It is different in that none of the past ones were
global like our present one. In none of the past civilizations countries were so dependent on imports and exports of goods and technologies for their economic prosperity or survival as the countries of today. To mention just a few more examples, there simply was no global, not to speak of instant, communication before our times, no cheap means of travelling all over the world, no great similarity of the life-style of the rich and the middle classes in all countries, no similarity of the diseases they suffer from (Covid-19 e.g.) and the healing technologies they use, no identity of the knowledge they impart to their students etc. etc.
    Of course, the
cultures are not converging yet. Their differences still remain, but the gaps are slowly closing, The different religions are still there. And although English has become the lingua franca all over the world, the vernacular languages are not disappearing, on the contrary. These two things – religions and vernacular languages – are becoming more and more the cores of cultural identities that are often causing conflicts. But that is a different subject.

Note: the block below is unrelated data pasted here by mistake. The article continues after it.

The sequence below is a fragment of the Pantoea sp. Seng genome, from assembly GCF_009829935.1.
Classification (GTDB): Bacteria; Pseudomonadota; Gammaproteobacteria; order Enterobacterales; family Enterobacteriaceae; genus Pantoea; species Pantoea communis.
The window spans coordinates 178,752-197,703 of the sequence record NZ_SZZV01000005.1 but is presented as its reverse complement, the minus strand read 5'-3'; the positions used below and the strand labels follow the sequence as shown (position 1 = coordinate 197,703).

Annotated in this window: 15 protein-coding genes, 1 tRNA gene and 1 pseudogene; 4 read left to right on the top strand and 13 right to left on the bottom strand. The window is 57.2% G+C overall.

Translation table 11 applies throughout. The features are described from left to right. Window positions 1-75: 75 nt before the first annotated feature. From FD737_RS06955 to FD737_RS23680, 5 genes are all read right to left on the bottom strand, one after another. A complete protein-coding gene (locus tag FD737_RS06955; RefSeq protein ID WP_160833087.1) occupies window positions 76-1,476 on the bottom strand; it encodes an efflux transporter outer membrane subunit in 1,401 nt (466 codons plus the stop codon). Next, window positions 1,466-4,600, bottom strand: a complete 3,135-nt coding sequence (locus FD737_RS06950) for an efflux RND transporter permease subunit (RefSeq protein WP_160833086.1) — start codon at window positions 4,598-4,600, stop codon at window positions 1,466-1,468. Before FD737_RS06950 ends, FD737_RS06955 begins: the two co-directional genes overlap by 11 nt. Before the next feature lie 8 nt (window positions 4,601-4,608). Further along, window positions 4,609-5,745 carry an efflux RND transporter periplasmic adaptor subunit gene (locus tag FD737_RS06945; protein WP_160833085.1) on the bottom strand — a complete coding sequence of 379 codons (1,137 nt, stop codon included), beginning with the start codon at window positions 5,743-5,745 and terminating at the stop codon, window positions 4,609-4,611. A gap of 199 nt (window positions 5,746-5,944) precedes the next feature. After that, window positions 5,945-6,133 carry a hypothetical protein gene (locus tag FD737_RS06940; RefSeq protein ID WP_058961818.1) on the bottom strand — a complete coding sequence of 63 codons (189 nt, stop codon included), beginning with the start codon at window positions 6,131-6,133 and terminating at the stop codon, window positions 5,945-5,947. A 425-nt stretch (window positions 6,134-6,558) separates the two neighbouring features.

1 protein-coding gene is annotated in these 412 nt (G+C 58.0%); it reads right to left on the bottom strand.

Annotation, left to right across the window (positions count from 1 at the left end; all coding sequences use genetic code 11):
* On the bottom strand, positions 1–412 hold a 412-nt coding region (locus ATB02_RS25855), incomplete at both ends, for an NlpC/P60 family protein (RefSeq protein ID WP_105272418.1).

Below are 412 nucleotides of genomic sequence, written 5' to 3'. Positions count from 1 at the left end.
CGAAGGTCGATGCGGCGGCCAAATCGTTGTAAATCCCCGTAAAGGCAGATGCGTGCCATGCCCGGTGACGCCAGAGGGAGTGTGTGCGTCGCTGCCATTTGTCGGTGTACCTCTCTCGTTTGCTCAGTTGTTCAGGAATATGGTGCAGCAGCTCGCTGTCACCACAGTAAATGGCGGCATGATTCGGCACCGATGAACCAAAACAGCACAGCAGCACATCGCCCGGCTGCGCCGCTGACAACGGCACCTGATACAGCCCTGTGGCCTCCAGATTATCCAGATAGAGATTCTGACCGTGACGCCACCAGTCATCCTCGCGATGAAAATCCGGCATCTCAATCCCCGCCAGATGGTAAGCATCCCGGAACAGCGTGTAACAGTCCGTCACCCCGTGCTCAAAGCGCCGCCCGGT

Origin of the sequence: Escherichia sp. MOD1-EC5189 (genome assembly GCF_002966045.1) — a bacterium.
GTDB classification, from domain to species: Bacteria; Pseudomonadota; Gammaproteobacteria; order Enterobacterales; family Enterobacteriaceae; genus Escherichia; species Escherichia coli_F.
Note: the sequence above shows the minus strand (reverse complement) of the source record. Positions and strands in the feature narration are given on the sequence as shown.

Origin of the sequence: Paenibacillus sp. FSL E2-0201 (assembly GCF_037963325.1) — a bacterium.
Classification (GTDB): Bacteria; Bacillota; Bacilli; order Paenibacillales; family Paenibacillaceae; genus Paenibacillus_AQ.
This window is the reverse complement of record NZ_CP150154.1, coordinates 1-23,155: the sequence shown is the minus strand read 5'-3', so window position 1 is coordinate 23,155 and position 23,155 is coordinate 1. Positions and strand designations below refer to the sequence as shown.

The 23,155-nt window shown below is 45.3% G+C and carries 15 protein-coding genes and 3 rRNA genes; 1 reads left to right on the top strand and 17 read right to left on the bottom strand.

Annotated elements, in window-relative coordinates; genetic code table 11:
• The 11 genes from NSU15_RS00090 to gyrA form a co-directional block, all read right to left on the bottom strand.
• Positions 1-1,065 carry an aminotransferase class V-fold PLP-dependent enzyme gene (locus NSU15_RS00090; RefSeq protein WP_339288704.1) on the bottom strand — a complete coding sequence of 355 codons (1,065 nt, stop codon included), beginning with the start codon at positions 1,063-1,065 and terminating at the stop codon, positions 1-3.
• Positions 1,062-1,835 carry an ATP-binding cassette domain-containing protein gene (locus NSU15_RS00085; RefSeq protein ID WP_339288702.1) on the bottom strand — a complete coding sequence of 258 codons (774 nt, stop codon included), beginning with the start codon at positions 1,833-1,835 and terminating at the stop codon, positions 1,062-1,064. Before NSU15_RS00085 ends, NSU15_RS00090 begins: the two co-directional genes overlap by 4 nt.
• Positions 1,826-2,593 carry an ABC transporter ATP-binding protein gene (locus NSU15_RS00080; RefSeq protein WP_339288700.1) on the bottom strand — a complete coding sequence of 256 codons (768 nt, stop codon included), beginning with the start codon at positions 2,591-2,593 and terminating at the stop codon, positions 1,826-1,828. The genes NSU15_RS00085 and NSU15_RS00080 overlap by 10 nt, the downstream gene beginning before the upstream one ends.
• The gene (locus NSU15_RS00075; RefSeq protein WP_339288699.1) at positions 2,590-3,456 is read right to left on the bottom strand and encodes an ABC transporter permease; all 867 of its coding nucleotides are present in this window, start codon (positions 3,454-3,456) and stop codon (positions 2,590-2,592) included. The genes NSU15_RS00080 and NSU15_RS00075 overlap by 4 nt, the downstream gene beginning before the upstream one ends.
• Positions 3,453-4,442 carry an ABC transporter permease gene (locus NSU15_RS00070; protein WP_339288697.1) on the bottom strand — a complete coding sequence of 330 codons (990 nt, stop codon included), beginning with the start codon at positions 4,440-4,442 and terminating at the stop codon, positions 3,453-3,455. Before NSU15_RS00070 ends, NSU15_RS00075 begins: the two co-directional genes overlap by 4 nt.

Our present-day civilization is different in another very important respect. Whereas in the previous ones, energy supply for work was mainly based on human and animal labor, that of ours is mainly based on fossil fuels. Whereas the former sort – human and animal labor – was eminently renewable, fossil fuels are eminently nonrenewable, hence ultimately exhaustible. Wind and solar radiation also played a substantial part in the production methods of previous civilizations – wind as the power behind sailing ships and wind mills and the warmth of solar radiation as the main factor in growth of vegetation and food crops. They do not play such great roles in our present-day civilization.
    Two additional important differences are: (a) in the quantity and type of
man-made pollutions: In the previous civilizations, most pollutants were biodegradable. Wastes that were not recycled were rare in the past. Today it is just the opposite. (b) Today’s most dangerous man-made pollution, high rates of emission of greenhouse gases into the atmosphere are going to change the global temperature for perhaps a million years, making the Earth uninhabitable.